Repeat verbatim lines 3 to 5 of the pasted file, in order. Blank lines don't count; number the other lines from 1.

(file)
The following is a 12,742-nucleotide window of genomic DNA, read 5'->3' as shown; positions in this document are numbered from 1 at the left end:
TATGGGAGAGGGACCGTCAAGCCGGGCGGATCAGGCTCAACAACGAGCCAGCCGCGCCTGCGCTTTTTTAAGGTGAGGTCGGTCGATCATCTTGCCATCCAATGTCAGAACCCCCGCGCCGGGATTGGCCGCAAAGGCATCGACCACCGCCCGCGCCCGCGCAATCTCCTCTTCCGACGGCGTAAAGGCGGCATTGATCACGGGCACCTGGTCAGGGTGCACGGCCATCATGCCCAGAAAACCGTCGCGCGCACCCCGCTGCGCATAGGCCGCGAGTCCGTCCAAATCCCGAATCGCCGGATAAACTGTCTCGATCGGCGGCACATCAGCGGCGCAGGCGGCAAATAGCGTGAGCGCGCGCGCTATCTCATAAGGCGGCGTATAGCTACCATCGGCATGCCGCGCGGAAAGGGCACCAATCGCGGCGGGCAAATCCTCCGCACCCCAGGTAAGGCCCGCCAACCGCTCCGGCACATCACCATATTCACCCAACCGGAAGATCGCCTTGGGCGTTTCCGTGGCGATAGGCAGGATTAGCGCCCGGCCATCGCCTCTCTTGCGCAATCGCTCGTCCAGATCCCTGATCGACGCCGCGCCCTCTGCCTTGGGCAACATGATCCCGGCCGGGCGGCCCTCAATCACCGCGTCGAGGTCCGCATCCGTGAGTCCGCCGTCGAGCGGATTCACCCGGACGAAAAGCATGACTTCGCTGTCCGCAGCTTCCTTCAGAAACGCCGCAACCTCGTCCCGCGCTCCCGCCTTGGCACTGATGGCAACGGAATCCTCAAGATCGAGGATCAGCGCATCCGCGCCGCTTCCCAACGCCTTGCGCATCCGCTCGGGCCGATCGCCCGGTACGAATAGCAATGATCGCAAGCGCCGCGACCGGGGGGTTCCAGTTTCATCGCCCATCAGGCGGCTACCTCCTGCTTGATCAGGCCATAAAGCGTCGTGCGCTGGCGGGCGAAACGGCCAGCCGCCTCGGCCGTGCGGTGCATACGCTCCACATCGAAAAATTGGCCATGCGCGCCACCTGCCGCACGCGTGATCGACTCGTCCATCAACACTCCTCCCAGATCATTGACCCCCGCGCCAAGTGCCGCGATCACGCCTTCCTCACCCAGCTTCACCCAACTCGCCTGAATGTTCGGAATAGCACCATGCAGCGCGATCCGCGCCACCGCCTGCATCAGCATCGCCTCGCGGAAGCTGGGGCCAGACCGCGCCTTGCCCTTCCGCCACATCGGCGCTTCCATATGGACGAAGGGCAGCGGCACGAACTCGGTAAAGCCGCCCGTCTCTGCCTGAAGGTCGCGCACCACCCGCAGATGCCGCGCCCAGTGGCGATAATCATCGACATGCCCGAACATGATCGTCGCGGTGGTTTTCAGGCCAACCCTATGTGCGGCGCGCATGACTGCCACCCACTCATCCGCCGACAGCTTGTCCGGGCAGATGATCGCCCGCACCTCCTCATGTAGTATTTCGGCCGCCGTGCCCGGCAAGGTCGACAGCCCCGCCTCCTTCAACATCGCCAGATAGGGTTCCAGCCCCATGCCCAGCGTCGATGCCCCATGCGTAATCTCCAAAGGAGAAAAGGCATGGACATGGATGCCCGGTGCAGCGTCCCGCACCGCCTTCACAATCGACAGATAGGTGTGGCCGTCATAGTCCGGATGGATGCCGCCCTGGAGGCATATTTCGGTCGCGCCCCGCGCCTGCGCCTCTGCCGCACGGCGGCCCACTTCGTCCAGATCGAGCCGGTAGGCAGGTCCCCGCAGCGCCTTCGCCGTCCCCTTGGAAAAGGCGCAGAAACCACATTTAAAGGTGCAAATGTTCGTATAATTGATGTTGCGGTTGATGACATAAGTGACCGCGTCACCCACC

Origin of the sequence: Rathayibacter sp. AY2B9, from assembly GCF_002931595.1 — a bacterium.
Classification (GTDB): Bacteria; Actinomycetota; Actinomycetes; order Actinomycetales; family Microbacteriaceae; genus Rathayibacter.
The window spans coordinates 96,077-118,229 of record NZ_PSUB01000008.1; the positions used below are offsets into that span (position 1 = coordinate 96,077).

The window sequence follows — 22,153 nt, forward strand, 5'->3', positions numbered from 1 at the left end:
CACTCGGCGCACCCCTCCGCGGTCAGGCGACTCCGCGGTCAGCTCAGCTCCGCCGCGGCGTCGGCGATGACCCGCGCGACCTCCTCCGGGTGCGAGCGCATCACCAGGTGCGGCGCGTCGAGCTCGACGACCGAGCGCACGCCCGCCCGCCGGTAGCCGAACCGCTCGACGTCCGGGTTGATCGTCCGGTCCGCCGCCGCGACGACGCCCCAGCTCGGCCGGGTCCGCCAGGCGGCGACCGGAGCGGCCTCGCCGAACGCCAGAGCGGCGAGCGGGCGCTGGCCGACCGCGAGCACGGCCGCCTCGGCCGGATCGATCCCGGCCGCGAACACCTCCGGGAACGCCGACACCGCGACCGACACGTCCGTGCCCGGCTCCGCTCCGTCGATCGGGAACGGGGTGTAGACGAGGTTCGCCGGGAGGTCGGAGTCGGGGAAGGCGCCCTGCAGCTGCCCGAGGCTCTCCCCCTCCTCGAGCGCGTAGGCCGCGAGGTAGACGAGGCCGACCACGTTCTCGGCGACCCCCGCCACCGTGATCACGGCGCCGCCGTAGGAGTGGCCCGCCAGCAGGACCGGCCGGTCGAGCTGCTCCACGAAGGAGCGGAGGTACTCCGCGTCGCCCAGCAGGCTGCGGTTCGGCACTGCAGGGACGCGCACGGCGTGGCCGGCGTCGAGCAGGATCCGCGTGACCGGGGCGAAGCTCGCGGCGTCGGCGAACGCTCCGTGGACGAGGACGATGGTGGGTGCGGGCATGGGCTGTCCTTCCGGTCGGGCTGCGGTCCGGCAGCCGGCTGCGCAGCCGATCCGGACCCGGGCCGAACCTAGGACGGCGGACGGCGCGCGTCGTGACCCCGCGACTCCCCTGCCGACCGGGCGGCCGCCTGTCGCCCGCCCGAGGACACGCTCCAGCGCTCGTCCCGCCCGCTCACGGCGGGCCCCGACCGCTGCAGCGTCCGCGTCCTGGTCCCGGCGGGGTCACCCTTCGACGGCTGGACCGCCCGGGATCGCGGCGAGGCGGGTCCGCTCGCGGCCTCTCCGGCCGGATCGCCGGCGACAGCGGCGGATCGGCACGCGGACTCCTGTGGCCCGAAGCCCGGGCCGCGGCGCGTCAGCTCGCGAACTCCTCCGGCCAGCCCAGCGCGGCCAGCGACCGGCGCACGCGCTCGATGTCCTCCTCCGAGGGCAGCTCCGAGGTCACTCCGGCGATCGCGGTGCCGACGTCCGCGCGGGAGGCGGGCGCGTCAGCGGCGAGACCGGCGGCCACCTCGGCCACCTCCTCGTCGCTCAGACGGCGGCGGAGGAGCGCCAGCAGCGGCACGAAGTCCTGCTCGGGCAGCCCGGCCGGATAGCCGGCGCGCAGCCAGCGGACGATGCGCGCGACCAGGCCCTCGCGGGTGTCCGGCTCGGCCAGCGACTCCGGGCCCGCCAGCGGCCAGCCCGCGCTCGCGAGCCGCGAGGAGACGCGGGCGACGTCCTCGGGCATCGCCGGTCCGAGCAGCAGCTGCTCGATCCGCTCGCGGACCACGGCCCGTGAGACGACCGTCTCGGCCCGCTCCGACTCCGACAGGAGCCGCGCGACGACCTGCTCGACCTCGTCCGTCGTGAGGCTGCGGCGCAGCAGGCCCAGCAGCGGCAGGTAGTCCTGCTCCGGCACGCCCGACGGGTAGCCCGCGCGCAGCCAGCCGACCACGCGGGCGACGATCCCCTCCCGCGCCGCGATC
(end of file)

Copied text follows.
Origin of the sequence: Rathayibacter sp. AY2B9, from assembly GCF_002931595.1 — a bacterium.
Classification (GTDB): Bacteria; Actinomycetota; Actinomycetes; order Actinomycetales; family Microbacteriaceae; genus Rathayibacter.
The window spans coordinates 96,077-118,229 of record NZ_PSUB01000008.1; the positions used below are offsets into that span (position 1 = coordinate 96,077).